• lemon: Although there are some caring medical professionals, they are not the majority. They really need to be more compassionate. I think the bigger hospitals in Manila are working towards training them.

  • Lisa

    I remember when we were still at the hospital a few days after giving birth to my son, he cried so hard and held his breath that his lips turned brown. We were so worried that we called the nurse. The nurse merely said “Pano mo ba kasi pinapa-dodo yung baby mo? Di mo ata hinahawakan ng maayos. Hayaan mo lang yan, hihinga rin yan.” I wonder how she would react if she had a baby that didn’t breathe for more than 10 seconds. Grrr…

  • Olga

    Noemi, Lemon and Lisa: I am happy to read your reactions. It is sad, but I think it is a fact that for most, if not all, hospital work is just work, a means to earn a living, and even a ticket for juicier jobs abroad. I heard it is even worse in government hospitals, where doctors and nurses lord it over all those helpless people, who are too poor, too feeble and too overwhelmed by the authority and position that they represent, to fight back and exert their dignity as HUMAN BEINGS worthy of respect.

  • Lisa: That’s so rude . Assuming you held your baby the wrong way, she should have been more caring and taught you instead of berating you in that manner.

    Olga: True, it’s worse in the government hospitals especially if they are charity patients.

  • lemon

    hi. i even knew of a report that in a certain govt hospital in pasig city, the mothers about to give birth who at times shout in pain are boxed or slapped by the medical attendants. dios mio, what kind of people are these? are they even human beings?the report was made by a student nurse who was so shocked at what she saw while in her OJT.when it was taken up in a newspaper, hala, the govt hospital “banned” future OJT students. result=the school refused to admit the student nurse on the next schoolyear.dios mio.

  • Arlene

    Reading Olga’s story painfully reminded me of my distressing experience with some medical professionals in a government hospital.

    My precious baby Daniel underwent an open-heart surgery when he was barely four days old to correct a major arterial switch. After the surgery, he was hooked up on myriad of tubes. As the tubes had to be kept well-sanitized, the nurses had to do routine suctioning. The task had to be delicately handled because the tubes were deeply connected to my baby’s tiny lungs and tummy, and any faulty move, no matter how slight, could trigger an internal bleeding.

    Thus, I was gravely mortified when I saw this nurse callously doing the suctioning, as if she was not doing it on a tender infant. Unlike the other nurses who did the task with such gentleness and great care, this one seemed to be so in a hurry to finish the suctioning; she was doing the sensitive task perfunctorily. She was oblivious that my baby was visibly hurting. My baby was crying (his cry would break your heart because it was without sound as he was on ventilator) and vigorously flailing his arms and yet the nurse appeared not to notice it. It was only after seeing that I was around that she tried to do the task gently. When I confronted her, she just kept her silence, pretending not to hear what I was saying. I wanted so much to lash out at her but I had to restrain myself because I know that the well being of my baby was in their hands. But I made sure that the matter was known and reported.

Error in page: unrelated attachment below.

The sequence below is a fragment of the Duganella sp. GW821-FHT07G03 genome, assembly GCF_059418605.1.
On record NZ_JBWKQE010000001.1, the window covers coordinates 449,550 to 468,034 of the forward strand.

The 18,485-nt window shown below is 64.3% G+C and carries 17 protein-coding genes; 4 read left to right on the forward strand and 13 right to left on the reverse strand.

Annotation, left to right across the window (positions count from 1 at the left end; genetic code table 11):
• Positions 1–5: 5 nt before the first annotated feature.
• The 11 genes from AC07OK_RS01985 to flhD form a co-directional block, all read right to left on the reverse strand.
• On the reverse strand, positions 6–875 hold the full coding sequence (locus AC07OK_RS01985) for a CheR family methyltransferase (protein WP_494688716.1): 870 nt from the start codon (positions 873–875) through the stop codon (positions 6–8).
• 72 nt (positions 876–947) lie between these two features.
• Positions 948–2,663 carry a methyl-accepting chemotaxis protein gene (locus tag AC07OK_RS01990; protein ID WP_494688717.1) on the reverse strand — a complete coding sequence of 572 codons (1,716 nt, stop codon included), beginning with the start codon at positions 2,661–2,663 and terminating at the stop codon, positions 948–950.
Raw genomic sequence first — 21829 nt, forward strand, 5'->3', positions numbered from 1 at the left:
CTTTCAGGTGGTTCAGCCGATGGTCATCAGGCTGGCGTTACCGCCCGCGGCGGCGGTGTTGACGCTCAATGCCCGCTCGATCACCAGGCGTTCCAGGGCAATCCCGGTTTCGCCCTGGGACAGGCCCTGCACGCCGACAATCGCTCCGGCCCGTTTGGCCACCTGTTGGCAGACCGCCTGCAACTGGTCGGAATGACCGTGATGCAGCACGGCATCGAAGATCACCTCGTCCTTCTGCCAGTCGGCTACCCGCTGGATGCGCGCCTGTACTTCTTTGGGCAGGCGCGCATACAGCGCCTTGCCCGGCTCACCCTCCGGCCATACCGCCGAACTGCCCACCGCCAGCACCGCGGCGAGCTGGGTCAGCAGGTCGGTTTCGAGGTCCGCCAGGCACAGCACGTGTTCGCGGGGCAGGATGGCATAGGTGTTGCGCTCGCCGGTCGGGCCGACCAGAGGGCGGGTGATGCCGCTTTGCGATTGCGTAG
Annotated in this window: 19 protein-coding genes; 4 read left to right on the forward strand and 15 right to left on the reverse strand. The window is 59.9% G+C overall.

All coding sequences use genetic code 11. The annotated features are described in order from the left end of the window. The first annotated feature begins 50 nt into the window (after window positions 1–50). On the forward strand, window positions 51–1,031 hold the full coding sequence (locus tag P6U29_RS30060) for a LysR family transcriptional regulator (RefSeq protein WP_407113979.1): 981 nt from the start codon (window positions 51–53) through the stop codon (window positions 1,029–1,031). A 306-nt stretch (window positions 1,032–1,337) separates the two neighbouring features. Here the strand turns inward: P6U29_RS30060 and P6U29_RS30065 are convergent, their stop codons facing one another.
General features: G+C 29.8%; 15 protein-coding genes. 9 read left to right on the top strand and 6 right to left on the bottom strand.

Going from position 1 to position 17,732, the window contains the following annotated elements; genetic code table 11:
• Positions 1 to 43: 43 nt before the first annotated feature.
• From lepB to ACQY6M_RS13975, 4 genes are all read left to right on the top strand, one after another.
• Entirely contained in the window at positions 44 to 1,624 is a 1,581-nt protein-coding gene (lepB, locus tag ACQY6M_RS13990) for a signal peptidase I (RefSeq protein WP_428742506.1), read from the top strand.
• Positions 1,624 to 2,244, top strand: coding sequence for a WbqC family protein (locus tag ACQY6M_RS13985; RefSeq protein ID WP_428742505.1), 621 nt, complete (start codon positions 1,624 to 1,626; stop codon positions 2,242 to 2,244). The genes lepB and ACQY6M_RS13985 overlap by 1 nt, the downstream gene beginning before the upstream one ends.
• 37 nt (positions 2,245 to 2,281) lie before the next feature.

Perhaps to her, my precious baby was just one of her many patients, but for me, a mother, he was my life. I cried when he cried, I felt his pain, his discomfort, and the suffering he was going through right though my entire being.

    The night after that incident, my baby had his first bout of internal bleeding.

    Then there was this resident doctor, a fellow, who barely a few minutes after my baby expired had the temerity to approach me and hubby to remind us of the bills that we have to settle, telling us that she is sorry and all but she was instructed by the consultant to tell us of the bills we need to settle.. etc. etc. By God, we were still in the neonatal ICU, holding and hugging our precious baby for the first time, trying hard to absorb our tragic loss, consoling each other, and there she was talking about bills to pay. And to think we are not even a charity case.

    To this day, I seeth with fury whenever I remember those incidents. I wish that these medical professionals would be more compassionate in dealing with their patients, more sympathetic instead of being so remote and impersonal.

  • Lemon: I think I read that in the papers. How terrible!

    Arlene: As you wrote your experience, I could feel the pain of Daniel and you as well. Even when my babies were just being injected, I cried with them. what more with your Daniel? How terrible that nurse is. It’s like the baby is a nuisance to her. I wonder if she has a child of her own.

  • lemon

    this horrible attitude of medical practitioners is also evident even in some private hospitals. besides, what does it tell us when the staff in govt hospitals are so callous and cruel whereas staff in some private hospitals are gentler? that even kindness has a price? ugh.

  • Olga

    Dear Arlene,

    I am so sorry for your loss. It must have been terribly painful for you, especially because you had to watch how delicate Daniel was after his surgery and to be handled that way?!! I am certain that nurse has no child of her own. In fact, I think she has no life at all, nobody loves her thus, she does not know how to give love to others, even to a helpless baby.

    My child was never born, but reading your story also brought back memories of those days when I had spotting and how hard I prayed for God to let my baby live. It must have been like that for you too. To feel so helpless… wanting so much to do something to save our baby… but what? All we could then do was pray. I also understand perfectly how mortified you and your husband must have felt when you were approached about the fees … I felt that way too when my precious dead baby was made the object of toilet humor.